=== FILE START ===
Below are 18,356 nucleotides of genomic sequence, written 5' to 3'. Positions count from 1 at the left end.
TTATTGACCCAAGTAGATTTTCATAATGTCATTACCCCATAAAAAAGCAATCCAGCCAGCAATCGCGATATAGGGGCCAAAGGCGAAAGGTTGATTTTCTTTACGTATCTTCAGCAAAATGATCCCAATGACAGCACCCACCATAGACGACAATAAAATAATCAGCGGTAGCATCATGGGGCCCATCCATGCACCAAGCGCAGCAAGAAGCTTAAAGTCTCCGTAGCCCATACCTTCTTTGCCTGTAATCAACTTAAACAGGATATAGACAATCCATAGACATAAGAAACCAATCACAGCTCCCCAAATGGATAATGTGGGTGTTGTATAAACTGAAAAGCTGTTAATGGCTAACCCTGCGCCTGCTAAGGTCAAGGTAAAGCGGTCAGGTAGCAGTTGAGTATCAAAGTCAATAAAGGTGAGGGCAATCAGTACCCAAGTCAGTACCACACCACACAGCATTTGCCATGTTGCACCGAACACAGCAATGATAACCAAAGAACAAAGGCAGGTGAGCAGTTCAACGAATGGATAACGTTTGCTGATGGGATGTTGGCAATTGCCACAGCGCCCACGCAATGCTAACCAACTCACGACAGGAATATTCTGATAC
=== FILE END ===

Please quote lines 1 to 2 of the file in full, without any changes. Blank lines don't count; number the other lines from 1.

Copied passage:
Below are 18,356 nucleotides of genomic sequence, written 5' to 3'. Positions count from 1 at the left end.
TTATTGACCCAAGTAGATTTTCATAATGTCATTACCCCATAAAAAAGCAATCCAGCCAGCAATCGCGATATAGGGGCCAAAGGCGAAAGGTTGATTTTCTTTACGTATCTTCAGCAAAATGATCCCAATGACAGCACCCACCATAGACGACAATAAAATAATCAGCGGTAGCATCATGGGGCCCATCCATGCACCAAGCGCAGCAAGAAGCTTAAAGTCTCCGTAGCCCATACCTTCTTTGCCTGTAATCAACTTAAACAGGATATAGACAATCCATAGACATAAGAAACCAATCACAGCTCCCCAAATGGATAATGTGGGTGTTGTATAAACTGAAAAGCTGTTAATGGCTAACCCTGCGCCTGCTAAGGTCAAGGTAAAGCGGTCAGGTAGCAGTTGAGTATCAAAGTCAATAAAGGTGAGGGCAATCAGTACCCAAGTCAGTACCACACCACACAGCATTTGCCATGTTGCACCGAACACAGCAATGATAACCAAAGAACAAAGGCAGGTGAGCAGTTCAACGAATGGATAACGTTTGCTGATGGGATGTTGGCAATTGCCACAGCGCCCACGCAATGCTAACCAACTCACGACAGGAATATTCTGATAC